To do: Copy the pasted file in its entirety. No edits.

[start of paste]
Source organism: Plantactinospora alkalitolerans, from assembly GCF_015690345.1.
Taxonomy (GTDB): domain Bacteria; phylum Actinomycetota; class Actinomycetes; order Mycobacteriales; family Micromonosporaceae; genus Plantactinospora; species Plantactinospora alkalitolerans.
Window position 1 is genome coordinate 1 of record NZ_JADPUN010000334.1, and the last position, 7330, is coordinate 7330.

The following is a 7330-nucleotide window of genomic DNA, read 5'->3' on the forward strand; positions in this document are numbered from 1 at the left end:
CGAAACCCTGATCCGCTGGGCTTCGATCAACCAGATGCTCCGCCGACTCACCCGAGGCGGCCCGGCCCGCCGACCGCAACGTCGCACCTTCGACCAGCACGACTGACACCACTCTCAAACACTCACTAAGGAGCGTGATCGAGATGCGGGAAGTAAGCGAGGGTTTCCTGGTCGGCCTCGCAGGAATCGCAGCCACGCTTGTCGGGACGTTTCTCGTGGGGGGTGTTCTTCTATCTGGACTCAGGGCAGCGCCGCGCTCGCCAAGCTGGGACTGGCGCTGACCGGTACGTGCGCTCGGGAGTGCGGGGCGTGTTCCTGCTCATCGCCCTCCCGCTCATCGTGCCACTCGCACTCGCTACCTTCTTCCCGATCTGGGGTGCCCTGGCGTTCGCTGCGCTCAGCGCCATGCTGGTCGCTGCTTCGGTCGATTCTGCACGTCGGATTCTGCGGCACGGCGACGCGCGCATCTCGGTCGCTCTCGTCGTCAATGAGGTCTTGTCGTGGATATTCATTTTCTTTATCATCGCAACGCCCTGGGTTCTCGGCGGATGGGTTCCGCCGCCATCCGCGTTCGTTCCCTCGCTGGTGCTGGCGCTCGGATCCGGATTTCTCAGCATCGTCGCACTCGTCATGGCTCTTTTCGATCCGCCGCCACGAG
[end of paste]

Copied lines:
Source organism: Plantactinospora alkalitolerans, from assembly GCF_015690345.1.
Taxonomy (GTDB): domain Bacteria; phylum Actinomycetota; class Actinomycetes; order Mycobacteriales; family Micromonosporaceae; genus Plantactinospora; species Plantactinospora alkalitolerans.
Window position 1 is genome coordinate 1 of record NZ_JADPUN010000334.1, and the last position, 7330, is coordinate 7330.

The following is a 7330-nucleotide window of genomic DNA, read 5'->3' on the forward strand; positions in this document are numbered from 1 at the left end:
CGAAACCCTGATCCGCTGGGCTTCGATCAACCAGATGCTCCGCCGACTCACCCGAGGCGGCCCGGCCCGCCGACCGCAACGTCGCACCTTCGACCAGCACGACTGACACCACTCTCAAACACTCACTAAGGAGCGTGATCGAGATGCGGGAAGTAAGCGAGGGTTTCCTGGTCGGCCTCGCAGGAATCGCAGCCACGCTTGTCGGGACGTTTCTCGTGGGGGGTGTTCTTCTATCTGGACTCAGGGCAGCGCCGCGCTCGCCAAGCTGGGACTGGCGCTGACCGGTACGTGCGCTCGGGAGTGCGGGGCGTGTTCCTGCTCATCGCCCTCCCGCTCATCGTGCCACTCGCACTCGCTACCTTCTTCCCGATCTGGGGTGCCCTGGCGTTCGCTGCGCTCAGCGCCATGCTGGTCGCTGCTTCGGTCGATTCTGCACGTCGGATTCTGCGGCACGGCGACGCGCGCATCTCGGTCGCTCTCGTCGTCAATGAGGTCTTGTCGTGGATATTCATTTTCTTTATCATCGCAACGCCCTGGGTTCTCGGCGGATGGGTTCCGCCGCCATCCGCGTTCGTTCCCTCGCTGGTGCTGGCGCTCGGATCCGGATTTCTCAGCATCGTCGCACTCGTCATGGCTCTTTTCGATCCGCCGCCACGAG